The LifeStraw water filter ($20) weighs just two ounces and is extremely portable, making it an excellent option for day hikers as well as backpackers. It removes 99.9999% of waterborne bacteria, including E. coli and salmonella and 99.9% waterborne protozoa, including giardia and cryptosporidium. While you can sip water through the LifeStraw directly from a stream or pond, most people scoop up water using a small bottle or cup. The LifeStraw can filter up to 1,000 liters. To clean the LifeStraw, blow air back through the filter to drain any residual liquid after use, effectively backflushing it. Weight: 2 ounces.

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REI | Amazon

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32 comments

  1. Last year you were ecstatic over the BeFree Gravity Filter system as it was so light and compact you made it your main filter system. Have you changed your mind? I bought one and it replaced my Sawyer Mini system as it is much quicker when you squeeze the bag and it has the 3 liter bag which I personally find usable.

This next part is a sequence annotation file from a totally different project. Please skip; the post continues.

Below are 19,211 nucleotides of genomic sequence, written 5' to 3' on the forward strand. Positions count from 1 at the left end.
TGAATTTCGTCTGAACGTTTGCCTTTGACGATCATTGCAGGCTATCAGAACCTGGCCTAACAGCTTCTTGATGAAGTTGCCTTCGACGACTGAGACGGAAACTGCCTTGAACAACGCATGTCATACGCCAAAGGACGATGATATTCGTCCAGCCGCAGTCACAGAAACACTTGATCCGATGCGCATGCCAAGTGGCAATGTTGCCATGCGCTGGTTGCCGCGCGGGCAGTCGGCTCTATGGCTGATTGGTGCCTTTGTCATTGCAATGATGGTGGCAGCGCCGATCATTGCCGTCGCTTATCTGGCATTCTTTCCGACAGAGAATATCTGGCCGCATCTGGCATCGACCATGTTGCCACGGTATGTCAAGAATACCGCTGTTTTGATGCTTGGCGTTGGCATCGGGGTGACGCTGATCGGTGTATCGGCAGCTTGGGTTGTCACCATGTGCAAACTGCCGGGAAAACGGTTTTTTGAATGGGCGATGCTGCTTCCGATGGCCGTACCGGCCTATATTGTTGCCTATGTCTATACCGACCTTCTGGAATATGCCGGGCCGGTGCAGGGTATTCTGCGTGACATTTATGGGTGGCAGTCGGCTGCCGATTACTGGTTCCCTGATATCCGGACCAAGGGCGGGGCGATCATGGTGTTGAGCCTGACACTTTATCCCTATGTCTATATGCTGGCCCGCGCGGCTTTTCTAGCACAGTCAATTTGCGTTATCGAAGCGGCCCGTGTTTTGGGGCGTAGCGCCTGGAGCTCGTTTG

2. Any reason you didn’t include the MSR Trailshot? I used one cycling the Divide last year and it was faster than the Sawyer filters some people were using.

    • I view it as a niche product, mainly designed for runners or sports people who want to carry the minimum amount of water necessary. It’s a fine product, but most hikers are willing to batch filter/purify and prefer to carry water with them.

      • wow. I section-hiked the pct last summer and used the trail shot. surprised that you think its a niche product and dont agree

  3. Friar Rodney Burnap

    I am a pump filter water guy personally. I would not use a filter that does not come with a charcoal insert of some type. I believe you’re only filtering partially without charcoal. Without charcoal you’re leaving a lot of things in the water like taste chemicals and then other things you don’t want to leave in your water if you going to drink it.

  4. HI Phillip, I’ve noticed your posts on different sites as I look for a water filtration bottle to travel abroad with. I was down to two options. The Grayl and the lifesaver and I don’t see either on here. Can you tell me your opinion of these two and which you’d choose if either? I’m headed to Scotland and would like to have something for my backpack to filter drinking water.
    Thank you

    • I only post here on SectionHiker, or I have for the last 6 years or so exclusively.

      But the filter you want for Scotland is the Sawyer Squeeze. I’d take that or Aqua Mira. I’d take both. I have taken both to Scotland.